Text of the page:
Global investors keen on Nigeria

A Partner and Emerging Markets and Global Deputy Leader, Ernst & Young, Mr. Rohan Malik, has said international investors are interested in investing in Nigeria as the country presents huge opportunities.

Mr Malik identified the financial services sector as one of the five sectors that hold massive opportunities for Nigeria amid the sustained drop in global oil prices.

Other sectors, according to him, are telecommunications, manufacturing, real estate and agriculture.

Malik, who visited Nigeria last week, said, “I think the international community is looking at Nigeria with great expectations from the new regime.
When I talked to international investors, they see Nigeria as a beacon of hope because of the vast demographic dividend you have got with the young population.
I feel the government should take this opportunity with the low oil price to say, ‘What could this low oil price actually give to us?’”

He said investors would be interested in investing in any part of the world where they can get investment opportunities with the right optimum level of risks and returns.
He said, “Today Nigeria has to compete for investments with the likes of India, China, the Middle East, South America, the so-called higher growth markets.
“The global investors are still looking at deals. I was talking to some of the investors recently and they said, ‘We have got more money than bankable projects today.’ In other words, money is not the problem. So I think Nigeria is to compete in a much harsher climate today with other economies and they are looking at Nigeria vis-a-vis India, China and others.”

He explained, “The sector where I believe there is an advantage which Nigeria has got, but it comes down to how you formalise and shape these, are financial services.
Thinking about banking the unbanked, people who don’t have bank accounts today are huge. It is a huge opportunity to get them on.

“Telecommunications. If you look at the opportunities which technology is giving today to governments around the world and for citizens, there is a huge amount of opportunities right now.”

He noted that the biggest area could be agriculture, saying, “If you think about the volume of people in Nigeria who are involved in agriculture – over 50 per cent – how can you ignore the biggest sector of all? And agriculture can lead to things like food processing.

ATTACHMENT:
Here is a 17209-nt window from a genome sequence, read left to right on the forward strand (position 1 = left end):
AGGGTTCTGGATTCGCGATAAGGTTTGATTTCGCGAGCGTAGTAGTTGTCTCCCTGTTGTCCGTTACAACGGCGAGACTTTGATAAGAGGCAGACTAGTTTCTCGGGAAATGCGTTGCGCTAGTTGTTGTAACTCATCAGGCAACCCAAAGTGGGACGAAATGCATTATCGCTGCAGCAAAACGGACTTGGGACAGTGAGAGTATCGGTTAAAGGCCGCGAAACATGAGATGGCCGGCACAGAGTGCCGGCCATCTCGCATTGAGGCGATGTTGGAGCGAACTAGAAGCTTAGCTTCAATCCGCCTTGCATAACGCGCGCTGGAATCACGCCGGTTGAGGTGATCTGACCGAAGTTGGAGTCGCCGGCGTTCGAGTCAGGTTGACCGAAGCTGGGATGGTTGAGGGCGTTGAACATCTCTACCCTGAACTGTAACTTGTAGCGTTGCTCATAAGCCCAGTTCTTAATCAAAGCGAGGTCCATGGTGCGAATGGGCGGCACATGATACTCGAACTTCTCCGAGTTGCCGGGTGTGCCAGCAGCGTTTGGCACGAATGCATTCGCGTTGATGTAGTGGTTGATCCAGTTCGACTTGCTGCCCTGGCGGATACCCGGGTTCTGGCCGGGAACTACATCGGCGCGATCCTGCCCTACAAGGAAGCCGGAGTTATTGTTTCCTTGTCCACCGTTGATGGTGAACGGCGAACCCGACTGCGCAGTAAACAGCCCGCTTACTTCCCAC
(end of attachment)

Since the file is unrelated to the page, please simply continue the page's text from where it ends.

“So financial services, telecommunications, manufacturing, real estate and agriculture will give you great dividends,” Malik said.

He described the decline in oil prices as an opportunity for economies who depend on oil as a major source of revenue to make change happen.

“So, I feel this is a golden opportunity for the government to actually shape policies that will deliver impact to the vast majority of the population in Nigeria.”

The EY partner, who stressed the need for the government to encourage entrepreneurship in the country, said government bureaucracies, regulations and lack of policy implementation were some of the challenges facing entrepreneurs.

He said, “Access to funding remain an issue, not because there is no funding; it is because there are not enough bankable projects.
Many entrepreneurs don’t know what it will take to fund a business. They underestimate very often the actual amount of investment required.

“The second one is access to markets. Many entrepreneurs don’t understand how they can access the markets beyond the local context; how they can be national and international.
For me, that is a common challenge that I find right now that an entrepreneur or a small business remains local.

“I think this is a huge challenge that government think that their job is done when they produce policies. That is the first step on the journey. How can you go from policy to outcomes is the challenge, and entrepreneurs suffer from that.”